Vasopastic angina of small heart vessels with normal coronary arteries confirmed by cardiac cath. Main symptoms are shortness of breath and chest tightness or pain on exertion and/or chest pain, not on exertion.
I am always amazed at HOPE and more amazed at how much pain a heart can endure and the one thing that still brings me around is nitro. And the dose hasn't changed since 2008. I'm still wearing 0.16 mg of patches 24/7 and still have to spray 1-2 times with 0.4mg of nitro spray as needed. It always works and I feel great with it.
Recently, as a result of a study released on Bystolic and the amazing positive effects it has on patients with endothelial dysfunction, I started a trial of Bystolic. Like so many other times since 2005, these med trials have no positive effect on me. What works well and consistently is nitro.
The Emory doctors always ask and my answer is always the same. My ability to exert myself remains very bad but at least I am not in pain unless some cardiac demand, out of my control occurs and for that I use the nitro spray.
And that is due to the low dose narcotic I take daily, the constant dose of nitro that my body gets, the daily CCB to calm spasms and my control over exertion. I am beginning to think that it is my control over exertion that is the most important factor to staying out of spasm and not increasing some cardiac demand. I know I can't do something, so I don't. That's how I keep out of trouble. I avoid any potential emotional event to the best of my ability. I know when to stop.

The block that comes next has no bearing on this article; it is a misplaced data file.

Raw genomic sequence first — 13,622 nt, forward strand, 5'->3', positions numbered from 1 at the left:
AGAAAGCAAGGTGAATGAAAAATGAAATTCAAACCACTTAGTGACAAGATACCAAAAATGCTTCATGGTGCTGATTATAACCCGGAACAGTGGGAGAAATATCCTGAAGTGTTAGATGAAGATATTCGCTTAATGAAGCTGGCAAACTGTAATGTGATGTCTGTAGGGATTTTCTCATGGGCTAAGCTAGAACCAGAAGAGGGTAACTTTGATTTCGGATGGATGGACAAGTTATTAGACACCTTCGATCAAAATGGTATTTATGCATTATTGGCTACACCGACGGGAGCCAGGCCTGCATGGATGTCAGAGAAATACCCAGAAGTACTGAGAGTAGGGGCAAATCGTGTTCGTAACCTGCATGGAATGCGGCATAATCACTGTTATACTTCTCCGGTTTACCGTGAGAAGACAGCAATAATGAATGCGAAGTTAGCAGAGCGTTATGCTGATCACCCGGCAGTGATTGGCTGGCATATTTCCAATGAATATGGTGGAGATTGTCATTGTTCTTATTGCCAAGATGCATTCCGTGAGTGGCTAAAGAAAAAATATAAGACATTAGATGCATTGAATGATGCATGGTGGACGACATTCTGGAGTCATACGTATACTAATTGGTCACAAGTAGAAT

For all the other MVD patients that talk to me about what is happening to them, the common thing I see is that we cannot go back to our former active lives and understanding that makes a huge difference. I also see that when nitro is used with us, we are freed from pain. The dysfunction within our microvessels is caused by the endothelium lining...it does not allow our vessels to open. So altho' exercise improves that function, it is that dysfunction that does not allow us to exercise/exert.
I do see differences between us MVD patients. Some are much more severe than others probably because there is more endothelium dysfunction and damage. So I believe that this MVD is a progressive one. And I realize that I would not be alive if it was not for nitro.
I had a very bad large spasm back in September that knocked the socks off me. It took 7 weeks to recover. There is nothing more that can be done so I treated myself ( experience in Cardiac Nursing) like a patient that had an MI, minus the cardiac rehab! I took xanax daily for 6 weeks until I tapered back down to my 'as needed' dose.
But here I am, trying another medication, Bystolic, working up to a 10 mg per day dose. It has brought my already low BP down and my heart rate is slower: then that is a good thing, but I can't get my heart rate up to do anything with it!
I'm happy for all the private messages and happy when one of you 'regulars' recognizes vasospasm and MVD. I'll get myself squared away again, and back to answering some questions. This has just been exhausting. Such a big effort for very little return. There are still no answers in the research world and I am still hanging out as a very different type of MVD patient at Emory. But this has also brought me some amazing friends as I continue to try to contribute something to this very unusual physical state. Joan.
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